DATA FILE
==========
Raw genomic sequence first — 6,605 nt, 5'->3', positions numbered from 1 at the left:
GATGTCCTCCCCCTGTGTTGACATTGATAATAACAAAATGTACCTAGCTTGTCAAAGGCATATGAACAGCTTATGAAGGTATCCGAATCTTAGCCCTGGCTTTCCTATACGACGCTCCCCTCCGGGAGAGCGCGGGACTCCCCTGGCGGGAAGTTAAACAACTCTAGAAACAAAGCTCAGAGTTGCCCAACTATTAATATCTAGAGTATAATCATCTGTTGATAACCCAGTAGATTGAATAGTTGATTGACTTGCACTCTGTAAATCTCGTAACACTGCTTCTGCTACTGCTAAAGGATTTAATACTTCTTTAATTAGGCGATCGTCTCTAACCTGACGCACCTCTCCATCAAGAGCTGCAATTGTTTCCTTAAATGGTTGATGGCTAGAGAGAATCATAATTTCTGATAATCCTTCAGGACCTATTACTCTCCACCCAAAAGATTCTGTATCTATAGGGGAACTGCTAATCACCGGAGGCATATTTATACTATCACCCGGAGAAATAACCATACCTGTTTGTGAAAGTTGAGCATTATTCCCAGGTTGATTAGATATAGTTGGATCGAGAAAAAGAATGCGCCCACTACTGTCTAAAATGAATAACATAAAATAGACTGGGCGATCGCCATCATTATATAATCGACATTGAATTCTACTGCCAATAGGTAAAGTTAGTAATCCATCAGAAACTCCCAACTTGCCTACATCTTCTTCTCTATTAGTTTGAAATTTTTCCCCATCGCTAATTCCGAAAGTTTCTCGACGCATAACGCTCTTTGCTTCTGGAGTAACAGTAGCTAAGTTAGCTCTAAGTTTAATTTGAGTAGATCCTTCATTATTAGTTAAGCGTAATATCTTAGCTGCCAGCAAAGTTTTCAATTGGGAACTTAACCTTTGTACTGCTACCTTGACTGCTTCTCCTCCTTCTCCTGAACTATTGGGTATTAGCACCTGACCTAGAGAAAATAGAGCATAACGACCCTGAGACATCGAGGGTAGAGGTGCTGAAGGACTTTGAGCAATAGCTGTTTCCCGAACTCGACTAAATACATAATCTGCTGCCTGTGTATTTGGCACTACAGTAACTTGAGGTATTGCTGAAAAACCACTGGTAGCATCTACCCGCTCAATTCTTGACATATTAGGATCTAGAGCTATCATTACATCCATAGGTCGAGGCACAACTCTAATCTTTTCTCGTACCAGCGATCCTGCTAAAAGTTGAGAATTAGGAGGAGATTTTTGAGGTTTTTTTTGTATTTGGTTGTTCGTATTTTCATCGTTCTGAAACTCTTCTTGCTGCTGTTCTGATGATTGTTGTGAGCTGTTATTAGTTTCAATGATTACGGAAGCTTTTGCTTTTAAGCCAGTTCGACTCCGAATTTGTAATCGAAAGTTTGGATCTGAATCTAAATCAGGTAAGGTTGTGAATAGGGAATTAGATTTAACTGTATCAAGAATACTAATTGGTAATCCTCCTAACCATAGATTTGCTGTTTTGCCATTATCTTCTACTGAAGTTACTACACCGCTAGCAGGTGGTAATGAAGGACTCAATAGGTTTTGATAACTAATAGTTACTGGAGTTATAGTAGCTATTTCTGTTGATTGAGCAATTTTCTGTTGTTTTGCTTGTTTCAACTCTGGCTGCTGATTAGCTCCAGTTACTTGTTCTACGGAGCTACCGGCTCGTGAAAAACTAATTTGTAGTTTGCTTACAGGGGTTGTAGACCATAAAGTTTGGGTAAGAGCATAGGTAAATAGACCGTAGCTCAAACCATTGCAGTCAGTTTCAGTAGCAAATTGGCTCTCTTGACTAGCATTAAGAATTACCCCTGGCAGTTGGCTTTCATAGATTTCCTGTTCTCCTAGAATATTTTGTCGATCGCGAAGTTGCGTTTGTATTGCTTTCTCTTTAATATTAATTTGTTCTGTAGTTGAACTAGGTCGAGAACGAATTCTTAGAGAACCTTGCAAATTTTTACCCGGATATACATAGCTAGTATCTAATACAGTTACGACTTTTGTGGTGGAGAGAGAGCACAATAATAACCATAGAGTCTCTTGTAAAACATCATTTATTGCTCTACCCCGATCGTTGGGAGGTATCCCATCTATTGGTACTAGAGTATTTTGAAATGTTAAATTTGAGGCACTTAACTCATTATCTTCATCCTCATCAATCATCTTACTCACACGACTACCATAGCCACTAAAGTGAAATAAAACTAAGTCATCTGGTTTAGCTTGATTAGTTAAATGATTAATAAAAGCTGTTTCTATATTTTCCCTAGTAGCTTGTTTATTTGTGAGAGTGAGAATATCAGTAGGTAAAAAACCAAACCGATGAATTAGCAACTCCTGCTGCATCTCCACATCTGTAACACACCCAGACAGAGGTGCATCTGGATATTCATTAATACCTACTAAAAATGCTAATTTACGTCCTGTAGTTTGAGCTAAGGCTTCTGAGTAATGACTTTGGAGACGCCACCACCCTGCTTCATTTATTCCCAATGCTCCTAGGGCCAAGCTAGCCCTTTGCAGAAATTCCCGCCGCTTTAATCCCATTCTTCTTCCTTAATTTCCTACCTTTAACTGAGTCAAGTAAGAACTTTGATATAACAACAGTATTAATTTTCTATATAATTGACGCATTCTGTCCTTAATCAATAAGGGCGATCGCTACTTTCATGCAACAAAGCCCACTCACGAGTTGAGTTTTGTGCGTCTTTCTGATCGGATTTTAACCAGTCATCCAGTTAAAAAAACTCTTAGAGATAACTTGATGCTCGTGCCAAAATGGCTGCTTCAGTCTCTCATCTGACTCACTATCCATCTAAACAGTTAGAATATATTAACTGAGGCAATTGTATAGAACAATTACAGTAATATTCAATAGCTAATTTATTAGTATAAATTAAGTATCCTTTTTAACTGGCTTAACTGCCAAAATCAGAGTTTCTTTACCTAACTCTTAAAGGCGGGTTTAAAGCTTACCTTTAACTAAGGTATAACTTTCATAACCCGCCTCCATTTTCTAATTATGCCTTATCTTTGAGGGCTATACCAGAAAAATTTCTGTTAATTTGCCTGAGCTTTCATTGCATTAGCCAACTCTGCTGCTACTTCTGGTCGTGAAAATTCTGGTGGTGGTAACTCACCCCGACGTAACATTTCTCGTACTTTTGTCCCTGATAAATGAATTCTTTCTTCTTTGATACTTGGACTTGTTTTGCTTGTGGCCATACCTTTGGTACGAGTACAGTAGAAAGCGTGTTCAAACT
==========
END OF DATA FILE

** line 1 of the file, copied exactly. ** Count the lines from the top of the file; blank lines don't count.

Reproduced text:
Raw genomic sequence first — 6,605 nt, 5'->3', positions numbered from 1 at the left: